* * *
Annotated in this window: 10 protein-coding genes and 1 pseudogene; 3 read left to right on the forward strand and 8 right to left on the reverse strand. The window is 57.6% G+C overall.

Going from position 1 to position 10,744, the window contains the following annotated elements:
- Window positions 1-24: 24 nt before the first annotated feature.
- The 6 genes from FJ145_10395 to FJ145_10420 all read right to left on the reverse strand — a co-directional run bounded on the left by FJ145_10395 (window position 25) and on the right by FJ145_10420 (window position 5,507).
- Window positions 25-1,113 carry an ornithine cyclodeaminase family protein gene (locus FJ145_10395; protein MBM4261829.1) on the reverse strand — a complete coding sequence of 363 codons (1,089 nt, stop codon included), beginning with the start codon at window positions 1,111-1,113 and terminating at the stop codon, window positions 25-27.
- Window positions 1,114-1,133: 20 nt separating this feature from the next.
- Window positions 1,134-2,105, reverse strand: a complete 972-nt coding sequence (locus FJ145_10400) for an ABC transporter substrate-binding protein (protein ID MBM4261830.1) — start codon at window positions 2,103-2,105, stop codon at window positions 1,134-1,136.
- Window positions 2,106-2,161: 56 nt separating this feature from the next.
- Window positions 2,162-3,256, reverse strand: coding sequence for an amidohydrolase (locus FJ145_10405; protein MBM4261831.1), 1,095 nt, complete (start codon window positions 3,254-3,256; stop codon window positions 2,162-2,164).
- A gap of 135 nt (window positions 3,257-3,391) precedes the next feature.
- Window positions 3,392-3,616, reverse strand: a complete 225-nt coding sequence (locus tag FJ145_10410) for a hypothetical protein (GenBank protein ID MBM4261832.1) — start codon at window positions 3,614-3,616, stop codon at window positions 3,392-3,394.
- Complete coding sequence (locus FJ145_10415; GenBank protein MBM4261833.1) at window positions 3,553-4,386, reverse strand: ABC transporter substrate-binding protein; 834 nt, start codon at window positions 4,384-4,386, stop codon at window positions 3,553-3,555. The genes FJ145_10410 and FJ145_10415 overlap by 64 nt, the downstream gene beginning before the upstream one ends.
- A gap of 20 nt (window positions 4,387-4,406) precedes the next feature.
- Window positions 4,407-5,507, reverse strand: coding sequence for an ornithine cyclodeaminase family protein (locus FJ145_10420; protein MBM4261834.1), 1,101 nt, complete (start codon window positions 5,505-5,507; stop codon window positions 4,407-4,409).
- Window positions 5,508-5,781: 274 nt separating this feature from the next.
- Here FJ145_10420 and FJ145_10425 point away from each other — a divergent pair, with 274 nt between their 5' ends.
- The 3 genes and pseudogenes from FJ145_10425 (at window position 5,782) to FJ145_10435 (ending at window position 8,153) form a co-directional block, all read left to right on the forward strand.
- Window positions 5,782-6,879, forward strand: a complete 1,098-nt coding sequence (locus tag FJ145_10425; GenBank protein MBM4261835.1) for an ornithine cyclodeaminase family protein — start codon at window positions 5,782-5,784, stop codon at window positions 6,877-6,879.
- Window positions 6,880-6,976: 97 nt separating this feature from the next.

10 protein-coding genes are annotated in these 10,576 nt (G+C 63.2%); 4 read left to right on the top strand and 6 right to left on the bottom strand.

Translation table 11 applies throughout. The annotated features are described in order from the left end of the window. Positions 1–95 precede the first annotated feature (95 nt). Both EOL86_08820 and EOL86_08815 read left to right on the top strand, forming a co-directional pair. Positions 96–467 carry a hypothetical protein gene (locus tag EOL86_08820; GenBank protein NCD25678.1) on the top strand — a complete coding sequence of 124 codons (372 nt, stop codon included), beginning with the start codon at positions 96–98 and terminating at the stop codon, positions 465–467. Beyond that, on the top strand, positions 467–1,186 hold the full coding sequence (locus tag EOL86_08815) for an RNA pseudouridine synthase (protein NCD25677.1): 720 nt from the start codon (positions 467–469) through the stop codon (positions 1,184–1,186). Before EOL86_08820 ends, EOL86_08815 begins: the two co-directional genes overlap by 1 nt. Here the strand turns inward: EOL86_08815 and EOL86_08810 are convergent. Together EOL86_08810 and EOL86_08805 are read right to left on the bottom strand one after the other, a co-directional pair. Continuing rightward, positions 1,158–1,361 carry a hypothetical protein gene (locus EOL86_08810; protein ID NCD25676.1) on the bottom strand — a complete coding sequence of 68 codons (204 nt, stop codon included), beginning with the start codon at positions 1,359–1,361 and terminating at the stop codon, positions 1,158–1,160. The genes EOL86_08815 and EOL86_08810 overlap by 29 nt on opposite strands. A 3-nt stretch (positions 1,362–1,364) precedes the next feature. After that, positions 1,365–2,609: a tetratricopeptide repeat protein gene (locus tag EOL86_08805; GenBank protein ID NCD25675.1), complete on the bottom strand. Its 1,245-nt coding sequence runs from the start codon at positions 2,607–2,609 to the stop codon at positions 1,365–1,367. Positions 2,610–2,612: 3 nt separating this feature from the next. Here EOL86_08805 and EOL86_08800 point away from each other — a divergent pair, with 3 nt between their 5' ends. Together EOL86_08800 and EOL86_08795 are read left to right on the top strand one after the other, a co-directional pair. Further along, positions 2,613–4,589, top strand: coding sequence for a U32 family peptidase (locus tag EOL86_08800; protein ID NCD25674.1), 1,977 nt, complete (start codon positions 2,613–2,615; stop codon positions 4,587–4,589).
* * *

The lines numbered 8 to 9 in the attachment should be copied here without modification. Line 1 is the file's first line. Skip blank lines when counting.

- Window positions 2,106-2,161: 56 nt separating this feature from the next.
- Window positions 2,162-3,256, reverse strand: coding sequence for an amidohydrolase (locus FJ145_10405; protein MBM4261831.1), 1,095 nt, complete (start codon window positions 3,254-3,256; stop codon window positions 2,162-2,164).